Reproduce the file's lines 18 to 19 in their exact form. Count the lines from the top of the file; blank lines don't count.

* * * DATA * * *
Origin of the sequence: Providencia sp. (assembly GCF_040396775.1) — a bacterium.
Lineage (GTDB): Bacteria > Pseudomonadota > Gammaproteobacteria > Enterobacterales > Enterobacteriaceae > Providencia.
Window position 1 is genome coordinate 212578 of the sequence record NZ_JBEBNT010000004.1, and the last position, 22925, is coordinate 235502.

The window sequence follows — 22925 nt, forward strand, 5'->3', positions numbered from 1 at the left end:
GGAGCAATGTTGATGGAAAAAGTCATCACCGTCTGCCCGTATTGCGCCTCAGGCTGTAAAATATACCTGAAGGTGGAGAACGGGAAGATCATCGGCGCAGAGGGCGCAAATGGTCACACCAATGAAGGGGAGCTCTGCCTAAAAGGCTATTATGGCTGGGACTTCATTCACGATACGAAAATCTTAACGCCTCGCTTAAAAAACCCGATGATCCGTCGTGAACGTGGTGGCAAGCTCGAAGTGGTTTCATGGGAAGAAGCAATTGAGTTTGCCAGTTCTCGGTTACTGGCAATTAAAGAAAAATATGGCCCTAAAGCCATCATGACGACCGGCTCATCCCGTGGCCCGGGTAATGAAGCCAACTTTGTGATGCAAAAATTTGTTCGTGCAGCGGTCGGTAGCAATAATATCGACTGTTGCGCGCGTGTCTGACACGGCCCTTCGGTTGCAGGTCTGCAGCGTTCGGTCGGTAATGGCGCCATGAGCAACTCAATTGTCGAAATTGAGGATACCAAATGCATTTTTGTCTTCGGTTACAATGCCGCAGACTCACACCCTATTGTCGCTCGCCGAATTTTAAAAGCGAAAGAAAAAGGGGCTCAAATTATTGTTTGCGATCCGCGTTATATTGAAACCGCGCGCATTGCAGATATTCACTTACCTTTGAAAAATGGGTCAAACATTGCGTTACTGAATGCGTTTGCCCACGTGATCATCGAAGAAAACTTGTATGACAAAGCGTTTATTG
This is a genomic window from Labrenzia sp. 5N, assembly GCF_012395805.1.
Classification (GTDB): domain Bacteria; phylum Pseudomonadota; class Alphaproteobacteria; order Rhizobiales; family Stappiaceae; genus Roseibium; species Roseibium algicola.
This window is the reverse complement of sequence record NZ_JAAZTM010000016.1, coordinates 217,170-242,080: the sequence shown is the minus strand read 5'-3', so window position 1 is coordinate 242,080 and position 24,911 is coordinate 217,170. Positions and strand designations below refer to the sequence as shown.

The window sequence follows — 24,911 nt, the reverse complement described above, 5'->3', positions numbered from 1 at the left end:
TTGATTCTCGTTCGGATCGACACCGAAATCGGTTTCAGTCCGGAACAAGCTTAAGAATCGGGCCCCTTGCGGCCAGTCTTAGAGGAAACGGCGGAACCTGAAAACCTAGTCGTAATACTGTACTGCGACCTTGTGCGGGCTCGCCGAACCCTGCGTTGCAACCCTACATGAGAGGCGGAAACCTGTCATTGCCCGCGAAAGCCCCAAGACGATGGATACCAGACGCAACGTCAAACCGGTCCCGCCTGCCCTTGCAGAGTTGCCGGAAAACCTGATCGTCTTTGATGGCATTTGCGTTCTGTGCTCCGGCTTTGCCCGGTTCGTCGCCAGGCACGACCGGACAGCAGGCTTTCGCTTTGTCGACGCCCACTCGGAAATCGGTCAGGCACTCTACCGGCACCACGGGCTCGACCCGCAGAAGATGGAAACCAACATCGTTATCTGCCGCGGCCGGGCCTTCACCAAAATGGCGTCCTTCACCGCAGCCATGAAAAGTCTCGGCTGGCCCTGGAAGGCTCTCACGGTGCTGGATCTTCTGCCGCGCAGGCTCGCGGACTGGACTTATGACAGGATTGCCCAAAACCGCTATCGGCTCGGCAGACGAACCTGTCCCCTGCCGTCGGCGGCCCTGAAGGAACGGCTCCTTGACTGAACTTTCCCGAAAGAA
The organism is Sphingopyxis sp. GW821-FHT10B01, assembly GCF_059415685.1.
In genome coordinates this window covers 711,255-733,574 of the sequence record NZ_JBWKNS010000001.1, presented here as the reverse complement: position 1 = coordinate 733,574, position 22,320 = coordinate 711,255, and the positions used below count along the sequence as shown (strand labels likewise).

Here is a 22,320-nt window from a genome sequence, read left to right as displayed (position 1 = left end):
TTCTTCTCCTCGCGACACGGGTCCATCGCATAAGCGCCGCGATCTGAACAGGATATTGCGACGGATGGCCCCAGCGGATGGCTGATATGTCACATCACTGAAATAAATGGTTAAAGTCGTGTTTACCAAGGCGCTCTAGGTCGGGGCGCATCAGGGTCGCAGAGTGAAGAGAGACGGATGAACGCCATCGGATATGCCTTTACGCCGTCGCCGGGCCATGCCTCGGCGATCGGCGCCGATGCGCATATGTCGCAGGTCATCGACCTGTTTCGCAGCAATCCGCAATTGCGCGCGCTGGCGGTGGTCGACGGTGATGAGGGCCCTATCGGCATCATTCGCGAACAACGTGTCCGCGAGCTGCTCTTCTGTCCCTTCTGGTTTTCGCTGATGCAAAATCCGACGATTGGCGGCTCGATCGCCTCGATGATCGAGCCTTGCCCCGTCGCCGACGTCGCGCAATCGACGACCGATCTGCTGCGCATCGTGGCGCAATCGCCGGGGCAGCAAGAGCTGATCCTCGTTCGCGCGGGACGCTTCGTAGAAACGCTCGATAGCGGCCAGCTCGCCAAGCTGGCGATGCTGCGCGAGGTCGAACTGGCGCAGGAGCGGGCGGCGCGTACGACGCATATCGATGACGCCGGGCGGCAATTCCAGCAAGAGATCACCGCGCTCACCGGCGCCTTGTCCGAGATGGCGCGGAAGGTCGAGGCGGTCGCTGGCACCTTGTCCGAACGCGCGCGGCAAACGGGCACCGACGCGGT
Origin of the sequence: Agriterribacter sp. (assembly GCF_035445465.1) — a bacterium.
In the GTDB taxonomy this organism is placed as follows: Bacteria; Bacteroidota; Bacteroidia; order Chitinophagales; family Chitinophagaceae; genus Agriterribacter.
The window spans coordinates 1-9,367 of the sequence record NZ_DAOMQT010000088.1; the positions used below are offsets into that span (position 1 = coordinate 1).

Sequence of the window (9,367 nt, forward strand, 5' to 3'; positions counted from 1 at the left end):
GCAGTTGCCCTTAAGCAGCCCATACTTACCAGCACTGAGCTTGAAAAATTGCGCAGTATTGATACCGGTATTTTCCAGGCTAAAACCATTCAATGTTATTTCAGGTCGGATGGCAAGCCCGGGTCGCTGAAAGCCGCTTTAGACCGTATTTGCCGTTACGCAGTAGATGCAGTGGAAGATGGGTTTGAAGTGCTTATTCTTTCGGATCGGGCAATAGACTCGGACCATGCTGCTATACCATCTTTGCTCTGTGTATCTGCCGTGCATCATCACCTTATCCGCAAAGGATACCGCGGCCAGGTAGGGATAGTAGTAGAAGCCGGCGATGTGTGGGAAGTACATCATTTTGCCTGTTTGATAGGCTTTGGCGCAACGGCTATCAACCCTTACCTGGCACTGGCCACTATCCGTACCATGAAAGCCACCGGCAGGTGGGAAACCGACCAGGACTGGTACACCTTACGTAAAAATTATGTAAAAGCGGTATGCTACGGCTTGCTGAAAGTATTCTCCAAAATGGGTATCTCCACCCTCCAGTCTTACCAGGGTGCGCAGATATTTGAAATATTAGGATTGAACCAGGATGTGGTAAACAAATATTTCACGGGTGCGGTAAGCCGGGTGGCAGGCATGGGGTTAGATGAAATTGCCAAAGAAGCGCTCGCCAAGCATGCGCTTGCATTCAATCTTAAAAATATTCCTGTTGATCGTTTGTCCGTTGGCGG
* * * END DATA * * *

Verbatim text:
Sequence of the window (9,367 nt, forward strand, 5' to 3'; positions counted from 1 at the left end):
GCAGTTGCCCTTAAGCAGCCCATACTTACCAGCACTGAGCTTGAAAAATTGCGCAGTATTGATACCGGTATTTTCCAGGCTAAAACCATTCAATGTTATTTCAGGTCGGATGGCAAGCCCGGGTCGCTGAAAGCCGCTTTAGACCGTATTTGCCGTTACGCAGTAGATGCAGTGGAAGATGGGTTTGAAGTGCTTATTCTTTCGGATCGGGCAATAGACTCGGACCATGCTGCTATACCATCTTTGCTCTGTGTATCTGCCGTGCATCATCACCTTATCCGCAAAGGATACCGCGGCCAGGTAGGGATAGTAGTAGAAGCCGGCGATGTGTGGGAAGTACATCATTTTGCCTGTTTGATAGGCTTTGGCGCAACGGCTATCAACCCTTACCTGGCACTGGCCACTATCCGTACCATGAAAGCCACCGGCAGGTGGGAAACCGACCAGGACTGGTACACCTTACGTAAAAATTATGTAAAAGCGGTATGCTACGGCTTGCTGAAAGTATTCTCCAAAATGGGTATCTCCACCCTCCAGTCTTACCAGGGTGCGCAGATATTTGAAATATTAGGATTGAACCAGGATGTGGTAAACAAATATTTCACGGGTGCGGTAAGCCGGGTGGCAGGCATGGGGTTAGATGAAATTGCCAAAGAAGCGCTCGCCAAGCATGCGCTTGCATTCAATCTTAAAAATATTCCTGTTGATCGTTTGTCCGTTGGCGG